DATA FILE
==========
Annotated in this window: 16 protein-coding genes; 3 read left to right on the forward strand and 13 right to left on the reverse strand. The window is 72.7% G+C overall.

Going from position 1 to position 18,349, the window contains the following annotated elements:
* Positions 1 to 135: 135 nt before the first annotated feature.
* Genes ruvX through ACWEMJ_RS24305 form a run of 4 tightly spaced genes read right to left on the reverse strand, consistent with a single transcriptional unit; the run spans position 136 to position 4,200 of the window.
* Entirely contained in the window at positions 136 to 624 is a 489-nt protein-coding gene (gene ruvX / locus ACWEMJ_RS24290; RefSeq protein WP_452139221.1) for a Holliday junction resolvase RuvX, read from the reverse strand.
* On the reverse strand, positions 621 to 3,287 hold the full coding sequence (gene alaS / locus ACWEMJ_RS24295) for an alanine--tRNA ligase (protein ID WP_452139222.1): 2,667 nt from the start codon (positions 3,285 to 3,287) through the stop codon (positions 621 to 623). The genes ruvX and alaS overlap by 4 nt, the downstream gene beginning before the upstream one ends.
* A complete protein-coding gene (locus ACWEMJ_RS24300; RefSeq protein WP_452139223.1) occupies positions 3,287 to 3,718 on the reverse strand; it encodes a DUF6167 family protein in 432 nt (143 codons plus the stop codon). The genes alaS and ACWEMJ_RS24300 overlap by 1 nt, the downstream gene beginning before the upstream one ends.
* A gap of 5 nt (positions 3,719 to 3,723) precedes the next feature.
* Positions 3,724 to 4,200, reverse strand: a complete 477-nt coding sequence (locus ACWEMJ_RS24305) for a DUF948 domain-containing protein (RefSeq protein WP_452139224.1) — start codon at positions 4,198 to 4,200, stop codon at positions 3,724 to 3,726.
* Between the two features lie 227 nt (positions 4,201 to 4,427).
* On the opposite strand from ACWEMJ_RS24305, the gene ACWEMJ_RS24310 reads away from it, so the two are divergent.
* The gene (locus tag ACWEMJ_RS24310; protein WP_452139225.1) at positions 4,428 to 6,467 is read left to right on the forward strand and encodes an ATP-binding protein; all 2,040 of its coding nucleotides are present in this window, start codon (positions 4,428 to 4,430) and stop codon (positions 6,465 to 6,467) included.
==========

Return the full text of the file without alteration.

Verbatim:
Annotated in this window: 16 protein-coding genes; 3 read left to right on the forward strand and 13 right to left on the reverse strand. The window is 72.7% G+C overall.

Going from position 1 to position 18,349, the window contains the following annotated elements:
* Positions 1 to 135: 135 nt before the first annotated feature.
* Genes ruvX through ACWEMJ_RS24305 form a run of 4 tightly spaced genes read right to left on the reverse strand, consistent with a single transcriptional unit; the run spans position 136 to position 4,200 of the window.
* Entirely contained in the window at positions 136 to 624 is a 489-nt protein-coding gene (gene ruvX / locus ACWEMJ_RS24290; RefSeq protein WP_452139221.1) for a Holliday junction resolvase RuvX, read from the reverse strand.
* On the reverse strand, positions 621 to 3,287 hold the full coding sequence (gene alaS / locus ACWEMJ_RS24295) for an alanine--tRNA ligase (protein ID WP_452139222.1): 2,667 nt from the start codon (positions 3,285 to 3,287) through the stop codon (positions 621 to 623). The genes ruvX and alaS overlap by 4 nt, the downstream gene beginning before the upstream one ends.
* A complete protein-coding gene (locus ACWEMJ_RS24300; RefSeq protein WP_452139223.1) occupies positions 3,287 to 3,718 on the reverse strand; it encodes a DUF6167 family protein in 432 nt (143 codons plus the stop codon). The genes alaS and ACWEMJ_RS24300 overlap by 1 nt, the downstream gene beginning before the upstream one ends.
* A gap of 5 nt (positions 3,719 to 3,723) precedes the next feature.
* Positions 3,724 to 4,200, reverse strand: a complete 477-nt coding sequence (locus ACWEMJ_RS24305) for a DUF948 domain-containing protein (RefSeq protein WP_452139224.1) — start codon at positions 4,198 to 4,200, stop codon at positions 3,724 to 3,726.
* Between the two features lie 227 nt (positions 4,201 to 4,427).
* On the opposite strand from ACWEMJ_RS24305, the gene ACWEMJ_RS24310 reads away from it, so the two are divergent.
* The gene (locus tag ACWEMJ_RS24310; protein WP_452139225.1) at positions 4,428 to 6,467 is read left to right on the forward strand and encodes an ATP-binding protein; all 2,040 of its coding nucleotides are present in this window, start codon (positions 4,428 to 4,430) and stop codon (positions 6,465 to 6,467) included.